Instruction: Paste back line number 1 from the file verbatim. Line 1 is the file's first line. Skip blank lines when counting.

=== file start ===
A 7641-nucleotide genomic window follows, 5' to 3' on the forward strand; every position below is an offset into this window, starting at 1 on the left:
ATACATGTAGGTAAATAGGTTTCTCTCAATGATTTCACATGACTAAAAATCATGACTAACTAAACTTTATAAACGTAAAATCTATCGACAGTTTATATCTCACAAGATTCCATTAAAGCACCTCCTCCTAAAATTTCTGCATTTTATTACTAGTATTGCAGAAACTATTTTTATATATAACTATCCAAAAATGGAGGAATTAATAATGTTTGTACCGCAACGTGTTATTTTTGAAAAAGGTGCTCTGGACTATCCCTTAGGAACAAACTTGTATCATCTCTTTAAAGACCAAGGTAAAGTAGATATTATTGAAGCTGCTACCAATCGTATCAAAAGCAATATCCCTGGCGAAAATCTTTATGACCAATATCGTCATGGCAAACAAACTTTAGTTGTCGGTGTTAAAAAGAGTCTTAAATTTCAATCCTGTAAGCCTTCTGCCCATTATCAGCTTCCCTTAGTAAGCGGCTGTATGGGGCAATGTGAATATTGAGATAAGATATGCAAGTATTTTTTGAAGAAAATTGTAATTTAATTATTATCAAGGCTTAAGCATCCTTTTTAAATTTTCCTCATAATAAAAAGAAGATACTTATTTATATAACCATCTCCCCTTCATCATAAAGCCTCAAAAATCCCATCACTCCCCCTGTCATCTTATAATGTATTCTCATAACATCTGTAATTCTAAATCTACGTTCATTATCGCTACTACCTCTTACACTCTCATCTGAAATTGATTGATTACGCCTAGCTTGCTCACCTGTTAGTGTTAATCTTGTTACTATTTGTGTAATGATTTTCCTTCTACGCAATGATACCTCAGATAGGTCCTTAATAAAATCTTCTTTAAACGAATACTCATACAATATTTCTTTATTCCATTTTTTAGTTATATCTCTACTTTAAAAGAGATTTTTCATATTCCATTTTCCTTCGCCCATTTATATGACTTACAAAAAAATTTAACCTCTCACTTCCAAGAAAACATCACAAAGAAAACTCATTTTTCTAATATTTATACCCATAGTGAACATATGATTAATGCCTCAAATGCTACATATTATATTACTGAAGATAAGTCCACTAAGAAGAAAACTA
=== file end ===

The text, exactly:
A 7641-nucleotide genomic window follows, 5' to 3' on the forward strand; every position below is an offset into this window, starting at 1 on the left: